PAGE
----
illustrates mental illness with paper head

One persistent myth about people with complex mental illness is that they’re prone to violence and are a menace to society.

People who have disorders such as schizophrenia, schizoaffective disorder, bipolar disorder, and certain personality disorders face harassment, ostracization, and otherwise poor treatment due to the misguided belief that they pose a threat to the health, safety, and well-being of others.

Unfounded fears of people with mental illness can make it more difficult for these individuals to find and keep a job, participate in healthy relationships, and otherwise fully engage in a productive and satisfying life. Even after receiving psychiatric care, people continue to experience discrimination based on the fact have serious mental health problem.

Considerable research indicates that people with mental health disorders are victims more often than assailants. Unfortunately, scientific data cannot always overcome centuries of ingrained distrust.

A Brief History of Mental Health Stigma

Humanity has a long history of discriminating against – or actively persecuting – people with mental illness.

Wolf Rossler, a professor of clinical psychiatry at the University of Zurich (Switzerland) addressed “a millennia-long history of social exclusion and prejudices” a July 2016 article in the journal EMBO Reports.

Noting that the word “stigma” originates in the ancient Greek practice of physically branding criminals and slaves, Rossler traced a history of violence and oppression against people with mental illnesses that included a litany of horrific practices.

“For millennia, society did not treat persons suffering from depression, autism, schizophrenia and other mental illnesses much better than slaves or criminals: they were imprisoned, tortured or killed,” Rossler wrote. “During the Middle Ages, mental illness was regarded as a punishment from God: sufferers were thought to be possessed by the devil and were burned at the stake, or thrown in penitentiaries and madhouses where they were chained to the walls or their beds.”

The widespread persecution of individuals with mental illnesses continued into the 20th century. Perhaps the most shocking display occurring during the Nazi years in Germany. In that period, Nazis sterilized, murdered, and/or sent hundreds of thousands of people with mental health challenges to concentration camps.

The Pervasive Impact of Mental Health Discrimination

In recent years, ongoing awareness campaigns and widespread educational efforts have hopefully improved public opinion of people who have mental health disorders – though research indicates that considerable work remains.

For example, a January 2009 study in the journal Lancet found that people with schizophrenia experience discrimination in nearly all areas of life. That study, which involved face-to-face interviews with 732 people with schizophrenia from 27 countries, reported the following:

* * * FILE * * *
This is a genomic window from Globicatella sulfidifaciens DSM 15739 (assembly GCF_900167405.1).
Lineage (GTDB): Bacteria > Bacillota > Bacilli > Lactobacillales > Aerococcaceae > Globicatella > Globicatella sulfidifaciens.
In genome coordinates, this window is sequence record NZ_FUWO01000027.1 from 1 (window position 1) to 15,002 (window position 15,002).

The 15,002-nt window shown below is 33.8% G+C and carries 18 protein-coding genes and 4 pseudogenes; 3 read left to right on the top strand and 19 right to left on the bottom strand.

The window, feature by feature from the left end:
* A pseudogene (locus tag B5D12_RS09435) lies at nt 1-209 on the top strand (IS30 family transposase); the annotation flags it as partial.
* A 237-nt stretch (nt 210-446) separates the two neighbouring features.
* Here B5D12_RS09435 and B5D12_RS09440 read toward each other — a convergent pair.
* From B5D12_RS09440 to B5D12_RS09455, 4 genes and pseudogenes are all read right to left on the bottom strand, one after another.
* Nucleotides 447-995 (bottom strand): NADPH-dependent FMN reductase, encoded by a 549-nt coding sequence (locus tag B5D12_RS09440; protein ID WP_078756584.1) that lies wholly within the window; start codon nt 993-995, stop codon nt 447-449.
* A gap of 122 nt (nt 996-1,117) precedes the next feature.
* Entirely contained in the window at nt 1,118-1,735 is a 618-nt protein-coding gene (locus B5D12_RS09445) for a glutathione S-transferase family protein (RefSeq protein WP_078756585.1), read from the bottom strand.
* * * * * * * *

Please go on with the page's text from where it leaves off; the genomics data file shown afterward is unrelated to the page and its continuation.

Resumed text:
• 47% of study participants reported discrimination when attempting to establish or maintain friendships.
  • 43% of participants reported discrimination from family members.
  • 29% reported discrimination when trying to find and/or keep a job.
  • 27% reported discrimination in their intimate relationships.
  • 72% said they concealed their mental health diagnosis from other people.
  • 64% said anticipation of discrimination negatively impacted their efforts to apply for training, education, or employment.
  • 55% said they ceased or reduced pursuing close relationships with others due to fear of judgment of their mental illness.

“There is no country, society or culture where people with mental illness have the same societal value as people without a mental illness,” Rossler wrote. “Structural discrimination of the mentally ill is still pervasive, whether in legislation or in rehabilitation efforts.”

An Overstated Risk, an Oversimplified Threat

Perhaps one of the most pervasive fears about people who have mental illness is that they are likely to be violent. Marie E. Rueve, MD, and Randon S. Welton, MD, addressed this concern in a May 2008 article in the peer-reviewed journal Psychiatry.

“Most patients with stable mental illness do not present an increased risk of violence,” Rueve and Welton wrote. “Mental illness may increase the likelihood of committing violence in some individuals, but only a small part of the violence in society can be ascribed to mental health patients.”

To support this statement, Rueve and Welton noted that substance abuse is a much stronger predictor of violence than mental illness is:

  • One study found that the prevalence of aggressiveness is 73% higher among people who have mental illness and co-occurring addiction than among people who do not engage in substance abuse (regardless of mental health status).
  • Another study reported that people who had primary diagnoses of a substance use disorder (addiction) and a personality disorder were 240% more likely to engage in acts of violence than were people who had a mental illness but did not abuse alcohol or other drugs.

Rueve and Welton also reported that a direct association between mental illness and violence ignores myriad other factors that can raise a person’s risk for aggressive behaviors. These factors, they noted, include: